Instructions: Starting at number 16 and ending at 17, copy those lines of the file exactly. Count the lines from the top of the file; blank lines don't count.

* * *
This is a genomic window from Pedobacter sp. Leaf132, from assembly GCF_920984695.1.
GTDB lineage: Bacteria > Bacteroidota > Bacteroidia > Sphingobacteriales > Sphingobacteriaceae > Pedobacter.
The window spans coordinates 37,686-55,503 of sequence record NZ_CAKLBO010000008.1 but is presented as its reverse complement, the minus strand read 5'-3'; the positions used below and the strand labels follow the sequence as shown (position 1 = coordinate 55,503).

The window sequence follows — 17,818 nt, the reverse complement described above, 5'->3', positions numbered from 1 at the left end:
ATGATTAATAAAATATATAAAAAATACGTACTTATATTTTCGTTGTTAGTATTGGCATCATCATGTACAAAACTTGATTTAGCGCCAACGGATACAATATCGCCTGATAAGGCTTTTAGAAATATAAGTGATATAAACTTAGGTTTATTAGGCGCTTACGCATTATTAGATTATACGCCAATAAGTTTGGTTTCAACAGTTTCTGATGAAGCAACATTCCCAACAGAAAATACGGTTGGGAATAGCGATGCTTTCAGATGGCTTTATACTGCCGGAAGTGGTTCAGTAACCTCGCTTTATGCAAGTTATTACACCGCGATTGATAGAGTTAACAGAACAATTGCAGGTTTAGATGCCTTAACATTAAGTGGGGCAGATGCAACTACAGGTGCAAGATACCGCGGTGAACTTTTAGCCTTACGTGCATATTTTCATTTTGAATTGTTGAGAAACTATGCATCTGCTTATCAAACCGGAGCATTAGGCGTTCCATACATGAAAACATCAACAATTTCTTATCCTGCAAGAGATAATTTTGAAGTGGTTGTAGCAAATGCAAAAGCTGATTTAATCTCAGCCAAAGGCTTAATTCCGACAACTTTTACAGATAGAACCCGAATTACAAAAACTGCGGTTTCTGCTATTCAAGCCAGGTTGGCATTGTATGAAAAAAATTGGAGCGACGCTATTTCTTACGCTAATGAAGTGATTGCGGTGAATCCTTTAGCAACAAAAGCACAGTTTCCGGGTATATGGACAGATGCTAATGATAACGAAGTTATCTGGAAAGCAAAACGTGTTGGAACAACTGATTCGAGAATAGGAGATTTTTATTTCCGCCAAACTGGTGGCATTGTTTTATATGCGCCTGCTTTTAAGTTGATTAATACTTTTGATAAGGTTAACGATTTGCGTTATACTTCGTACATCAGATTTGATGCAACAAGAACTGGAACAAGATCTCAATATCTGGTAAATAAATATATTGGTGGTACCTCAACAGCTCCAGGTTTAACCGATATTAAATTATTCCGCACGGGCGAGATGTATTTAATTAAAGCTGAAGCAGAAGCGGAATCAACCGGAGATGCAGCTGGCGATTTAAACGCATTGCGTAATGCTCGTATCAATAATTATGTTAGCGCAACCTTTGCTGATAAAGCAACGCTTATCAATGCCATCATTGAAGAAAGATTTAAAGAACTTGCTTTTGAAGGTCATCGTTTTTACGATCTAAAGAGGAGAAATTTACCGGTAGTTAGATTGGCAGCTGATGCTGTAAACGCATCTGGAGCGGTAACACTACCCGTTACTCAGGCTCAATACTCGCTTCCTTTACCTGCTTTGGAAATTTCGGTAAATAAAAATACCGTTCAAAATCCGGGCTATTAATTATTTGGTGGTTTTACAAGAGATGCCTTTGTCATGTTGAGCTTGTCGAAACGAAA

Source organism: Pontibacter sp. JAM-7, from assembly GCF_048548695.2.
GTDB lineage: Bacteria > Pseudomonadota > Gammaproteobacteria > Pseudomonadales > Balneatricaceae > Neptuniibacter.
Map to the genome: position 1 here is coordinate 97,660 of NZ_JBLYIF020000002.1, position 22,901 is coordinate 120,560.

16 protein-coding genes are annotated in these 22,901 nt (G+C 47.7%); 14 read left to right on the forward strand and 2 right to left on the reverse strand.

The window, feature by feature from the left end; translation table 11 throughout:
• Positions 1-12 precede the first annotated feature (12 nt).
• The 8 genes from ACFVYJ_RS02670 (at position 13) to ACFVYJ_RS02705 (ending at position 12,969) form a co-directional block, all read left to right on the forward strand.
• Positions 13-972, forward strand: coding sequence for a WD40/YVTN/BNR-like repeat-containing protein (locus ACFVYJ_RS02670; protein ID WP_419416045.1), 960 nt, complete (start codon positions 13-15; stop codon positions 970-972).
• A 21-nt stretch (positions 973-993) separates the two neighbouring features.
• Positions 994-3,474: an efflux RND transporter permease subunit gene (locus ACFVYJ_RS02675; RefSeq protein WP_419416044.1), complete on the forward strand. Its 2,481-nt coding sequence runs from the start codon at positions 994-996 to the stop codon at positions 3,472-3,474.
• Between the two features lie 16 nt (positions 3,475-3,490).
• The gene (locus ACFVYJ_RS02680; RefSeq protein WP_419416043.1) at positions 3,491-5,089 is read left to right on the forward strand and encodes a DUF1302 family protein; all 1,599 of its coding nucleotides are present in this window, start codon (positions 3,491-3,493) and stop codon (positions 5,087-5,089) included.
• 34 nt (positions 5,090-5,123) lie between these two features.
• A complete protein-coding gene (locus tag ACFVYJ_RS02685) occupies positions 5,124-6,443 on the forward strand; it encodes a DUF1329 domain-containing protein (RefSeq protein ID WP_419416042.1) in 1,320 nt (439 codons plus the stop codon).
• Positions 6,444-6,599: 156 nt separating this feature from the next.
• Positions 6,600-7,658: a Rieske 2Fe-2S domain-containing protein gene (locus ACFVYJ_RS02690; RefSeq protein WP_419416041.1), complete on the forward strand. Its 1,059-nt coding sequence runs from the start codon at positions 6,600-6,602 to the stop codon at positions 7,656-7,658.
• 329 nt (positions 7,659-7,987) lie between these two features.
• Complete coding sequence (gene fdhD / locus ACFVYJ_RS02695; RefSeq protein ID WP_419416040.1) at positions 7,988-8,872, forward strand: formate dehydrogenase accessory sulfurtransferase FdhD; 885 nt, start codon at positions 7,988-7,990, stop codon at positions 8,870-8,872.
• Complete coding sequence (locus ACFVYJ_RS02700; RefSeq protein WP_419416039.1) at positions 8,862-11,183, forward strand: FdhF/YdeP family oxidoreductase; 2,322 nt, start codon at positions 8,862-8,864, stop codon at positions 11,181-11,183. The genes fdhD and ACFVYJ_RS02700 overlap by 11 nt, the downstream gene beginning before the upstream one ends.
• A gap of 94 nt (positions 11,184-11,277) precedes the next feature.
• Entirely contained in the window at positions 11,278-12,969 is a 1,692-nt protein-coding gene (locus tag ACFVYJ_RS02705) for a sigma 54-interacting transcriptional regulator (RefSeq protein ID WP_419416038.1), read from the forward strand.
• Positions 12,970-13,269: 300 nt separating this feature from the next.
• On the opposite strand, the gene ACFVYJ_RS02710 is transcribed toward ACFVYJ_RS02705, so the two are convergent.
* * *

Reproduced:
• Between the two features lie 16 nt (positions 3,475-3,490).
• The gene (locus ACFVYJ_RS02680; RefSeq protein WP_419416043.1) at positions 3,491-5,089 is read left to right on the forward strand and encodes a DUF1302 family protein; all 1,599 of its coding nucleotides are present in this window, start codon (positions 3,491-3,493) and stop codon (positions 5,087-5,089) included.